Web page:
To magnify on the “computer and video game” thing, let me begin by clarifying that there is nothing wrong with being a fan of computers, gaming, or any electronic advancement that technology has provided us with in the past few decades.  Much like a Rubik’s Cube or a yo-yo was in years past, the video game is a great way to be entertained, as well as learning subliminal skills, such as cause & effect, problem & solution, and honing one’s skills to master a challenge through repeated trying.   However, the problem lies in obsession.  When one replaces actual life skills and goal achievement with those that occur in video games, it creates an artificial sense of accomplishment that tends to replace the need for actual accomplishment and self-satisfaction in the real world.  If the individual struggles in his/her social or academic life, it can be very easy to get sucked into the artificial world of gaming, where it begins to feel like they are actually getting good at something, and conquering their challenges.  But on the contrary, it is all taking place in a world that does not exist.  When you get down to brass tacks, the individual is just sitting idle, staring at a screen, and prodding endlessly at a series of ones and zeroes.  If the internet were to suddenly vanish, so would all their virtual accolades.  In conclusion, when a person spends too much time involved with computer and video games, it slows down the progress they make into adulthood, which is a large factor in why many are saying that age 30 is the new 20.  Many people at age 30 and higher have still not snapped out of the trance, and suddenly find themselves with a wife, kids, and a mortgage, and feeling very much like a child trapped in a grownup’s world.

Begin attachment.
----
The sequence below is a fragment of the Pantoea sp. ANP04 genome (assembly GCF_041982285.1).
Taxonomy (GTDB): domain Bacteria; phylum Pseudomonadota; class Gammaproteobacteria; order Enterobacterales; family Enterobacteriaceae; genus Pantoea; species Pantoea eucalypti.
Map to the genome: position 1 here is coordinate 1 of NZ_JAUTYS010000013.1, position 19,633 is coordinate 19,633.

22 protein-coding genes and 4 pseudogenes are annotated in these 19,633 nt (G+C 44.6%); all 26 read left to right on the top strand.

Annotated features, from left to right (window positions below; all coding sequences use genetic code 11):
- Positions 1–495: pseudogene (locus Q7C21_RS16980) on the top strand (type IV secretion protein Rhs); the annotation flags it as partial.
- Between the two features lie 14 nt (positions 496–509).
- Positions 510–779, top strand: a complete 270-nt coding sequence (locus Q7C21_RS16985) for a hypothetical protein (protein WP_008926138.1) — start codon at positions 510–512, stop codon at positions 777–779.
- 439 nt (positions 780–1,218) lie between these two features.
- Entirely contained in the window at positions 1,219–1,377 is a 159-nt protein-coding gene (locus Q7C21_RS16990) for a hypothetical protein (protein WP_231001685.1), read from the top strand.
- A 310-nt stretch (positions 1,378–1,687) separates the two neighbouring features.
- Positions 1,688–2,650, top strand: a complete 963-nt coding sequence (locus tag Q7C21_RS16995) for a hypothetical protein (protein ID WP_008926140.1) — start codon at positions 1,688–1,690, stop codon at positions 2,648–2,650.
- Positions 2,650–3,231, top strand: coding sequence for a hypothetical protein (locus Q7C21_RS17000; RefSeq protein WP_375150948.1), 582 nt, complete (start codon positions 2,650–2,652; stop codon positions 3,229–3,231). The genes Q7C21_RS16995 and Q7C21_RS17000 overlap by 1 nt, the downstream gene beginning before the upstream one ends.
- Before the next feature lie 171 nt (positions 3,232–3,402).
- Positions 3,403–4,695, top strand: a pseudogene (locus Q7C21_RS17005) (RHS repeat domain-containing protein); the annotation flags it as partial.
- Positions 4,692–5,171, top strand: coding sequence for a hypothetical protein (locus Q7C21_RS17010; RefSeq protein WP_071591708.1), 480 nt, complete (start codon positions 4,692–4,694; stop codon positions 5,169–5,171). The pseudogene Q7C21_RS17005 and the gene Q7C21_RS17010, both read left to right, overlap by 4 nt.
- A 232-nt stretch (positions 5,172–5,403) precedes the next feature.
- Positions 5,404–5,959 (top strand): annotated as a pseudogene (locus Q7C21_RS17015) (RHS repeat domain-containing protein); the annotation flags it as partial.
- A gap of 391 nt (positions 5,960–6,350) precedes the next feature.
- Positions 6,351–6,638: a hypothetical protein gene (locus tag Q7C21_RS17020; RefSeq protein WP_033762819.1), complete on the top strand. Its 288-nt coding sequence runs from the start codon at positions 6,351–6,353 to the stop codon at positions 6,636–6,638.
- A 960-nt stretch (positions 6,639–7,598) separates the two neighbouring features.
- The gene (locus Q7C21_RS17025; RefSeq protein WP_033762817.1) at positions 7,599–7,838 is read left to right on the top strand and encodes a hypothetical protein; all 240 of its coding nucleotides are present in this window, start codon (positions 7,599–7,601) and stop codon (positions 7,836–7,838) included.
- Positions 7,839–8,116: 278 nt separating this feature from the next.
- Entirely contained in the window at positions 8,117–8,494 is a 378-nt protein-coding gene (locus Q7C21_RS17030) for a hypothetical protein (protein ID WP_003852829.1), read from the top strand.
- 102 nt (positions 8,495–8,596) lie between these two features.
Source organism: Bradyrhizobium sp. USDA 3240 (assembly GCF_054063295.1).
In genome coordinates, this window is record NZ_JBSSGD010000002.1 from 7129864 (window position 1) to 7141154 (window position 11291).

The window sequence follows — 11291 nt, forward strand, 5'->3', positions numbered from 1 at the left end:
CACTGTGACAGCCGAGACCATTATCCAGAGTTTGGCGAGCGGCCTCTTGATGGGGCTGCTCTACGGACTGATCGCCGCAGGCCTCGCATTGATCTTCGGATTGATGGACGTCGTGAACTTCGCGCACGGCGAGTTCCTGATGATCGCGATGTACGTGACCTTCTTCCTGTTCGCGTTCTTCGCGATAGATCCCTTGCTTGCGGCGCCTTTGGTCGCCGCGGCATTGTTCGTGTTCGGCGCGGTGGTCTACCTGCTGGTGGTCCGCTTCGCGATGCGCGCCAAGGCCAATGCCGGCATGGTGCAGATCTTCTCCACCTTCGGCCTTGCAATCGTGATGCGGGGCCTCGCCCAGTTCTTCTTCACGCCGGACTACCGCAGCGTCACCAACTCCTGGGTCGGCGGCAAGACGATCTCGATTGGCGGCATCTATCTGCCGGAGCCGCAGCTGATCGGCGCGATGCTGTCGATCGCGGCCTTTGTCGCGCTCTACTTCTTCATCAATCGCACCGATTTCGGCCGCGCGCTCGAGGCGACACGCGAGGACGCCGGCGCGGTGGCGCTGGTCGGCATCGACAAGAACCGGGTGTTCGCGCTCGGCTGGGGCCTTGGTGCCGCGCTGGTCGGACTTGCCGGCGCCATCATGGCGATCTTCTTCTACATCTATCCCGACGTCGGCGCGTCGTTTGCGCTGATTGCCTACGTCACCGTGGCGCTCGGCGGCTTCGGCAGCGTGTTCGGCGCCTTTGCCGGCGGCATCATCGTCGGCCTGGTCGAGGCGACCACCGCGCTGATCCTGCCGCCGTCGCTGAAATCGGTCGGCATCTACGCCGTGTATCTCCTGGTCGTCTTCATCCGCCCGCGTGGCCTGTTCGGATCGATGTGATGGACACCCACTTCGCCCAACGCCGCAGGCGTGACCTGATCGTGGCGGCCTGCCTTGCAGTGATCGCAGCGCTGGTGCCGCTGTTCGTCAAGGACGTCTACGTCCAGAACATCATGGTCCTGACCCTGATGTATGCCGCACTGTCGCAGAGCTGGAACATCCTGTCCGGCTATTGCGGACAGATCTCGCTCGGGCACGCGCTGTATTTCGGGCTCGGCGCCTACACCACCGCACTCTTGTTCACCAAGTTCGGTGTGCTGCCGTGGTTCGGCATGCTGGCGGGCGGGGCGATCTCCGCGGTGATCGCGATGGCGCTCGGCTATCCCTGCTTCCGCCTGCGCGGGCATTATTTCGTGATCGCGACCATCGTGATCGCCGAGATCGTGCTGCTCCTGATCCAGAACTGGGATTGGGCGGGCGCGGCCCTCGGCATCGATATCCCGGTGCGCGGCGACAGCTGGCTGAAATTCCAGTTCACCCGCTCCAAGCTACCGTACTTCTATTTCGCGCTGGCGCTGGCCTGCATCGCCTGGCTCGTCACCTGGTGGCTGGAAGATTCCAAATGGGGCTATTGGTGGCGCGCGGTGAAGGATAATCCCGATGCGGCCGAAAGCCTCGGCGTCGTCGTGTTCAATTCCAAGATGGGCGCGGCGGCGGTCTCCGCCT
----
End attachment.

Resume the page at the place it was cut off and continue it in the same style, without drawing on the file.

Another life skill that seems to be waning in today’s younger generation is taking pride in one’s property.  In my years in the automotive service business, I was appalled at some of the cars I saw young people driving.  These were often brand new cars, less than a year old, and already looked like they had been to Hell and back.  The exteriors were filthy, and looked like they had never seen a bucket of soapy water and a wash mitt.  The interiors were littered with all sorts of trash, ranging from empty soda bottles and cigarette packs to piles of dirty laundry and cupholders filled with spilled drink that had congealed to a viscous syrup.  Typically, the young owners were apathetic about it, and even seemed to have a sense of pride in being apathetic.  As I was in service, I usually would ask them about their maintenance history as well.  Typically, the young people had absolutely no idea what was going on under their hood, and didn’t care either.  They couldn’t check their own oil, change a light bulb, or even put air in their tires.  Many of them didn’t even know where the handle to open their hood was located.